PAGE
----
C: Yeah…and I liked the lyrics as well, well – some of the lyrics – some of them are a bit twee – but I think I quite liked the simplicity of the lyrics. I didn’t like…’cause I was a teenager in the eighties…I spent all my teenage years in the eighties, so if you think of what I had exposed to me from a Pop point of view…

V: Yep!...(laughs)…You were bucking the trend more than somewhat!

C: The other one was I was a secret fan of Karen Carpenter…um…and also Elvis, and this was at a time when Elvis had stopped being cool…very much so…in the seventies – he died in 1976?

V: Something like that.

C: Seventy six, seventy seven…but of course it was the fat, Vegas, burger eating Elvis that everyone remembered…and he was no longer…he went through the uncool phase. And then later, in the nineties, with the re release of his ‘A Little Less Conversation’, people started admitting – “Oh, you know I’ve always liked Elvis. But I was listening to – particularly his ballads and I remember – and I’ve recently found out – one of my favourite tunes when I was twelve years old was a song called ‘You Don’t Know Me’ –which was written by Ray Charles. And I was only aware of it because Elvis Presley recorded it as a beautiful blues ballad. And I loved it and I think, really, for a twelve or thirteen year old I had quite unusual tastes.

V: I’ll go along with that! So – who or what first inspired you to make music – to actually have a go at it yourself?

C: I’m really not sure where that came from…um…’cause no one in my family…that I was aware of…There was no music in the house…just occasionally, teenage brothers or sisters would play David Bowie records or that sort of thing, but there was nobody having a go at doing it for themselves…um…except my mum was in the amateur dramatics…the local amateur dramatics. Seeing her up on stage acting, so being the centre of attention and making a show of herself, didn’t seem unusual to me because my mum was always doing it…and I also found out that she used to sing…in a kind of Beverly Sisters style band when she was training as a nurse when she was very young, when she was about sixteen. Ah…but I got a guitar when I was about seven years old and I don’t remember asking for one. Actually, I think it was my brother’s cast-off – just a little old cheap guitar and I started learning how to play D chords and C chords and G chords…and the amount of songs you can get through and sing along to just knowing four chords is quite astounding. So that’s what I was doing at the age of seven, eight, nine. You know, my guitar playing hasn’t improved since then. (Laughs) It’s got stuck!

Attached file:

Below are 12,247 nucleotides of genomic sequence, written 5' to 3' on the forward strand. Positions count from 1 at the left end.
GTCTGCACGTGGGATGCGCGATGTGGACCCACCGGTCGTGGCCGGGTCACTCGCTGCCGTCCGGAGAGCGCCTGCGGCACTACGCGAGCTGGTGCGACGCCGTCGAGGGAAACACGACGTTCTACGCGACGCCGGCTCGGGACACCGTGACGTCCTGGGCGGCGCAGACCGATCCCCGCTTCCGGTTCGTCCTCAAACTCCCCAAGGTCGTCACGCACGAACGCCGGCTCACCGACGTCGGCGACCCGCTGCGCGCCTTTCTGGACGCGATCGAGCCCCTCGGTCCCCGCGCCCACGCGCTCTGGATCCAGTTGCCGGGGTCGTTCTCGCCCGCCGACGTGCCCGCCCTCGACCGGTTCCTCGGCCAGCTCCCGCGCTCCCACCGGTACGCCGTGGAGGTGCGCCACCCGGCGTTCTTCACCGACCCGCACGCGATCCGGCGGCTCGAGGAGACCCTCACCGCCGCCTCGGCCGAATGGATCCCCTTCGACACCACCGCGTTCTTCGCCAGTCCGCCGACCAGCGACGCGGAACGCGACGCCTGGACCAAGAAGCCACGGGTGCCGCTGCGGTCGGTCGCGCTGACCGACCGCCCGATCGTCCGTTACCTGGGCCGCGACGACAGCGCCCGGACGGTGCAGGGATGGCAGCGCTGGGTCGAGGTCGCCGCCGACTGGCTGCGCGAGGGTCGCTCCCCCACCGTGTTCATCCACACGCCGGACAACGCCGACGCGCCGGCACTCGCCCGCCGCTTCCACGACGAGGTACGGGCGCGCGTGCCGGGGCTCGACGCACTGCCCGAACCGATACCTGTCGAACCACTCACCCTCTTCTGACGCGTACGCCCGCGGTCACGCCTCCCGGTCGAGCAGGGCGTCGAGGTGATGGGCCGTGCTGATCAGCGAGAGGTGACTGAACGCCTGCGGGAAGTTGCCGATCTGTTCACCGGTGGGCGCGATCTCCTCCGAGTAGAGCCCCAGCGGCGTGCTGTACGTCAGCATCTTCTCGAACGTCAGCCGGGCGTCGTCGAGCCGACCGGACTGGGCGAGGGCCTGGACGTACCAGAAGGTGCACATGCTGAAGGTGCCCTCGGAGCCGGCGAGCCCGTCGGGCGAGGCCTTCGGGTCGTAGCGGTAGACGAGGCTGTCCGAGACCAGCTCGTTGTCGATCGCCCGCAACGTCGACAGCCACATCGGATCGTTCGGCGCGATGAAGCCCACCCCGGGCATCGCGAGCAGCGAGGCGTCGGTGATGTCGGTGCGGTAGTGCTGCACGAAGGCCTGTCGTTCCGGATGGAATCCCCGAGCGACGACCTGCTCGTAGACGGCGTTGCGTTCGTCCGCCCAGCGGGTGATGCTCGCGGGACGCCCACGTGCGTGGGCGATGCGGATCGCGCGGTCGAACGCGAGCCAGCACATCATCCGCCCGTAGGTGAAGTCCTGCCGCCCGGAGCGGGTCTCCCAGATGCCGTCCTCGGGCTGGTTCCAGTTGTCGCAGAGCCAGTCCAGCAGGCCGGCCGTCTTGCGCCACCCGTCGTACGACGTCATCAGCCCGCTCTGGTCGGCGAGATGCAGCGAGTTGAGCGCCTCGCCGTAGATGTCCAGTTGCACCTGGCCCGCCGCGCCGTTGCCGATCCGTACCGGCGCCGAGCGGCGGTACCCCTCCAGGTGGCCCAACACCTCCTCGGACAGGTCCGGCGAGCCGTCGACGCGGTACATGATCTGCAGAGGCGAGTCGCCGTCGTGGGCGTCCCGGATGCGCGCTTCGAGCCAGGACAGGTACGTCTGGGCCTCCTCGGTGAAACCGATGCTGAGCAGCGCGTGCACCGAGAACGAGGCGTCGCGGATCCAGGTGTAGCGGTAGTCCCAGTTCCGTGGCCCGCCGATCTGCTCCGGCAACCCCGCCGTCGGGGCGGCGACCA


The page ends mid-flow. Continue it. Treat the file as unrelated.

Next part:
V: I was going to ask you if you’d tried your hand at any instruments before you started singing but er…

C: My parents got sick of me picking up instruments, begging them to buy me a certain instrument…and I’d stick with it for about four months and then get bored and want something else.

V: So you were kind of looking for a voice or…or…any means of expression, without realising that you’d got it all the time.

C: Yes…and also my passion…the one instrument that I really wanted to play – but I think my problem is: I started – I was in a recorder ensemble at school – I think most young girls were – and I went through the normal descant, treble, tenor – and bass recorder, which is quite unusual – probably because I was tall and I could actually hold it…um…and then I went on to the flute and then on to saxophone, all the time I had guitar as well, and all the time I was saying “ Can I play piano please Mum?”. And they bought me the recorders and they bought me the flute and the saxophone and they bought me a guitar. And each one – I’d pick it up, put it back down after six months –frustrated and bored and not really dedicated enough to get stuck in. So I don’t blame them for saying ‘no’ to the piano(!) which is a huge piece of furniture in a small house when you’ve got loads of kids running around…so they drew the line at the piano…but that’s still the instrument that I’ve always wanted – and I’ve got one now, and I do sit and play it and I should get better at it but at least I can now accompany myself and sing…and I’m quite enjoying that.